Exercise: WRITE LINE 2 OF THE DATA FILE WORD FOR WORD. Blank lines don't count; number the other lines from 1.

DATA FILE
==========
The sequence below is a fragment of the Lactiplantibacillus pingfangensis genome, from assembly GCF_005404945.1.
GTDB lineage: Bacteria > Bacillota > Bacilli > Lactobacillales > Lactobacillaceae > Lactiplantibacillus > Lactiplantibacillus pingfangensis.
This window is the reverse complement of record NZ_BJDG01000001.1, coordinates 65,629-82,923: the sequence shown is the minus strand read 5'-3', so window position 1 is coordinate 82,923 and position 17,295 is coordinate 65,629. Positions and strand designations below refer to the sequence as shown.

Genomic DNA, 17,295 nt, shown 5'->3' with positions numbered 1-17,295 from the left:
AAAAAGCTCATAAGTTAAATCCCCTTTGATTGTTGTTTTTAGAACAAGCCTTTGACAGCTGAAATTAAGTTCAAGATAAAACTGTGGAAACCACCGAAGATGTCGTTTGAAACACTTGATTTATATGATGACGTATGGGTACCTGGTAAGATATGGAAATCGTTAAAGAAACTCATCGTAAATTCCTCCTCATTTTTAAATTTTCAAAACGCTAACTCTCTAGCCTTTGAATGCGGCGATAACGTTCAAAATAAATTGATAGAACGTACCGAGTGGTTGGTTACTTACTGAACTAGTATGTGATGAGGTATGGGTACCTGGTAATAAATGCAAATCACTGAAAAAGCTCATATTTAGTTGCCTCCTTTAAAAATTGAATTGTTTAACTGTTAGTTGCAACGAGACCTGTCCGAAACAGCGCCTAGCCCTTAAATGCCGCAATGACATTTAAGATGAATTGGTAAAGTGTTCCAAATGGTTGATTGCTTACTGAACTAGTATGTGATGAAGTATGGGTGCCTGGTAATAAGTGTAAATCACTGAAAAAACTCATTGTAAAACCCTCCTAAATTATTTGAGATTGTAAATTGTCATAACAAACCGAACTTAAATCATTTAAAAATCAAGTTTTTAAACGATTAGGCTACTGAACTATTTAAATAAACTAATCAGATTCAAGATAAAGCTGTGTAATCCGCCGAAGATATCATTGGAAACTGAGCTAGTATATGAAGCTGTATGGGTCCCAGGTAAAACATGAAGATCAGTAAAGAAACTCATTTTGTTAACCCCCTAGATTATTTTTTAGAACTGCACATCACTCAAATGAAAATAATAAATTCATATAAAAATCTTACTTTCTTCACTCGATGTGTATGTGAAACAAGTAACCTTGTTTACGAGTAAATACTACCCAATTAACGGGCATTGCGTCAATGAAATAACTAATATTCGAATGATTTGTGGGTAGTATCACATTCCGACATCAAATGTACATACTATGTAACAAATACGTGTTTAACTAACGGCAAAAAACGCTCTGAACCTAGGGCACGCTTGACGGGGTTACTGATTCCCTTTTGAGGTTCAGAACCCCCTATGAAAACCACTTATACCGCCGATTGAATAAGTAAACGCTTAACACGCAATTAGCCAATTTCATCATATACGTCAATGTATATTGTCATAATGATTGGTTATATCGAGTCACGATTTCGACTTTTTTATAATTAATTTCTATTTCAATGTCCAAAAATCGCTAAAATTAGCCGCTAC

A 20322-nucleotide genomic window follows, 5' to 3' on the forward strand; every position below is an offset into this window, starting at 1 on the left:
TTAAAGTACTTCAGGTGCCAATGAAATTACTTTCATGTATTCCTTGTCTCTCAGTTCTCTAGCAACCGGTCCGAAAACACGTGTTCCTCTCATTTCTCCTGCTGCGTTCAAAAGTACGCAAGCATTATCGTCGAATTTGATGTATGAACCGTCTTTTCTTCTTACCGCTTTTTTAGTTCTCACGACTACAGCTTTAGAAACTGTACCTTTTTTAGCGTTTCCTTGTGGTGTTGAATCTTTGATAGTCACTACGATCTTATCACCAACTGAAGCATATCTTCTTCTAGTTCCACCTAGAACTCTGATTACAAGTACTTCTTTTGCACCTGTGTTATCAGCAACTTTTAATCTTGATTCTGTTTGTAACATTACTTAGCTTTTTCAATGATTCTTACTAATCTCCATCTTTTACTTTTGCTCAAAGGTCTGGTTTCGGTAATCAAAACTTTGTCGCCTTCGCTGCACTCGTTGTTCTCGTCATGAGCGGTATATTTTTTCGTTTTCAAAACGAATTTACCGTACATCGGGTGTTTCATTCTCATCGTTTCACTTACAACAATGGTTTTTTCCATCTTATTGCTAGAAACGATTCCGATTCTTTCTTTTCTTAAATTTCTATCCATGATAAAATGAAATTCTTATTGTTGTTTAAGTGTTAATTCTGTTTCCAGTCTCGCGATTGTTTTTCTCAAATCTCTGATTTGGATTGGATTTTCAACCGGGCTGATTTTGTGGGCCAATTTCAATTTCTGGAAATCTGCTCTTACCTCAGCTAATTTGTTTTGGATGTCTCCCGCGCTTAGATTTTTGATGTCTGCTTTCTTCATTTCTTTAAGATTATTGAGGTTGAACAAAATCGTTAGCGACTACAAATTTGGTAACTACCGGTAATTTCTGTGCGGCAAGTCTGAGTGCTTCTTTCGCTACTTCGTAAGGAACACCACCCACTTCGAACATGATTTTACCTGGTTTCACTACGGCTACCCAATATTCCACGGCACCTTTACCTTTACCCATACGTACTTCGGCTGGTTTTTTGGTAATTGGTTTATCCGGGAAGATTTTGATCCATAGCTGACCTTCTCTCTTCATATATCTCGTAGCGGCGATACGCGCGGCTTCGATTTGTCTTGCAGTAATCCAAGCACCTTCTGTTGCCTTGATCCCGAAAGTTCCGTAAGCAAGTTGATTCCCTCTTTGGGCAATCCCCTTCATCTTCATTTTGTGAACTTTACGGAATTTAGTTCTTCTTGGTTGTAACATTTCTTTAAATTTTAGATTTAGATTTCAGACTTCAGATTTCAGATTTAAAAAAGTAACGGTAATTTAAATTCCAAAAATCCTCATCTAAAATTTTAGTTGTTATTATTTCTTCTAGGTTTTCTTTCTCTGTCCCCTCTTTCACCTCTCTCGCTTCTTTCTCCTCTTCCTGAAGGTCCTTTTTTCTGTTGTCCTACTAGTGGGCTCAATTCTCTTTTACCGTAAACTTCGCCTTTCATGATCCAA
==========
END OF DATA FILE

GTDB lineage: Bacteria > Bacillota > Bacilli > Lactobacillales > Lactobacillaceae > Lactiplantibacillus > Lactiplantibacillus pingfangensis.